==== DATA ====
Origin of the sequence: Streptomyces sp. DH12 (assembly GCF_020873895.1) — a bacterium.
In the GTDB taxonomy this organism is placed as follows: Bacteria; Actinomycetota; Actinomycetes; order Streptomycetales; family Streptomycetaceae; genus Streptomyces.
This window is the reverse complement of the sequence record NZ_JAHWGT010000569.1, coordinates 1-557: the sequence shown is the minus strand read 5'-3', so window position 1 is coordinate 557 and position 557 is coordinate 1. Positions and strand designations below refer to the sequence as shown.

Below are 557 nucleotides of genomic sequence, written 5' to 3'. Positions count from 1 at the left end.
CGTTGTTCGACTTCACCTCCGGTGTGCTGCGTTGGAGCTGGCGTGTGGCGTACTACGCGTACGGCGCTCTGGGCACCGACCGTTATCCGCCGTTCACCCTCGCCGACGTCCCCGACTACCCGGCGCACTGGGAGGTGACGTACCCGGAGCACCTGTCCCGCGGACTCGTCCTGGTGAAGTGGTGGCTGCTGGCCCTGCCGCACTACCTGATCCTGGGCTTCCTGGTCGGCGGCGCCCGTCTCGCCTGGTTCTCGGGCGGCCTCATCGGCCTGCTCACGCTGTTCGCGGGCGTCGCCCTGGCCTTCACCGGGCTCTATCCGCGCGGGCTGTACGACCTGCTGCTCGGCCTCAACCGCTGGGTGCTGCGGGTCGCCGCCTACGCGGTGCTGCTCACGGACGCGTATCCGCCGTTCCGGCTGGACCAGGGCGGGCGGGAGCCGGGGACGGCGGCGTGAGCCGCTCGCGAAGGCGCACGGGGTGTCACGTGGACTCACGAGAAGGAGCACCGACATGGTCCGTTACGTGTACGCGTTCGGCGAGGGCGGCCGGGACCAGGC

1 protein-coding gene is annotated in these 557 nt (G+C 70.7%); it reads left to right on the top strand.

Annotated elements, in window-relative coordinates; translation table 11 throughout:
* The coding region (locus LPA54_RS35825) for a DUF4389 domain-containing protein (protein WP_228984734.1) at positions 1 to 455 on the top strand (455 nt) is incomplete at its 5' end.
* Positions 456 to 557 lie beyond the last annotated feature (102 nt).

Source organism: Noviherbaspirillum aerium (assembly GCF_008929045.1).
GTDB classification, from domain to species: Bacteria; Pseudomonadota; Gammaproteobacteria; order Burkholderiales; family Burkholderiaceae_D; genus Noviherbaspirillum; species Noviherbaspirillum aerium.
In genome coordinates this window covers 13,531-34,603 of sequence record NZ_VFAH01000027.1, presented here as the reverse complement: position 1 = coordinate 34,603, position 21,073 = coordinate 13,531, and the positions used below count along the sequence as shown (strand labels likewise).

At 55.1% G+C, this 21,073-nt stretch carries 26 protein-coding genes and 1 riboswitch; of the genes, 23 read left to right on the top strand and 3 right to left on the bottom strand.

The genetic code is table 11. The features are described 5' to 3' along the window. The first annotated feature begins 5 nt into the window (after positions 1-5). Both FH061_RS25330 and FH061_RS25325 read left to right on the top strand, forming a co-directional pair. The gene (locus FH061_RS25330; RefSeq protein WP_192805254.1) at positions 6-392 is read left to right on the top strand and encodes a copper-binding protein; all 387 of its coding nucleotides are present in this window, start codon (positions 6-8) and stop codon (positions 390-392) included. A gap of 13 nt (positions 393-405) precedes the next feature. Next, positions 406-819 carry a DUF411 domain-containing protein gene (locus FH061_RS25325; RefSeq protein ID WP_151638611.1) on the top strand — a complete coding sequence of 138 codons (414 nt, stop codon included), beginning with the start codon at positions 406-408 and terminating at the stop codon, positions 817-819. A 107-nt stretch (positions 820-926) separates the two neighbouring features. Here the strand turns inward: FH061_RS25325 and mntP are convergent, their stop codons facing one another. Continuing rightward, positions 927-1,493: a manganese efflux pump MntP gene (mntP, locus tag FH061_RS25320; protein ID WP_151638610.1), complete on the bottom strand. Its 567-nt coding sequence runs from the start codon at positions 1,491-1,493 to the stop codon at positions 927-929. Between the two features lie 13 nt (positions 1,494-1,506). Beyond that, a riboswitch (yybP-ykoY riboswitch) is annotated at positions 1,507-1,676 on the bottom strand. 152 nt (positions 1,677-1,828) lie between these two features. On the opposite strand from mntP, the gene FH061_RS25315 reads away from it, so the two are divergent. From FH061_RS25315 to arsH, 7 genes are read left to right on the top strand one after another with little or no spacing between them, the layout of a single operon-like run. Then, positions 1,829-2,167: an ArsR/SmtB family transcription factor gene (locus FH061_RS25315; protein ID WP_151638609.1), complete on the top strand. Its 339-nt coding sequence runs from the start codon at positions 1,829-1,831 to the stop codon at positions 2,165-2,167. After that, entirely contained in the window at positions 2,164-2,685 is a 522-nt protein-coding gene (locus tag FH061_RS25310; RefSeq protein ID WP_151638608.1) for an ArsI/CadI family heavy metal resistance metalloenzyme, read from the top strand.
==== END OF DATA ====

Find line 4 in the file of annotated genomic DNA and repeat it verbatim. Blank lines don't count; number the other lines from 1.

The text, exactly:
Below are 557 nucleotides of genomic sequence, written 5' to 3'. Positions count from 1 at the left end.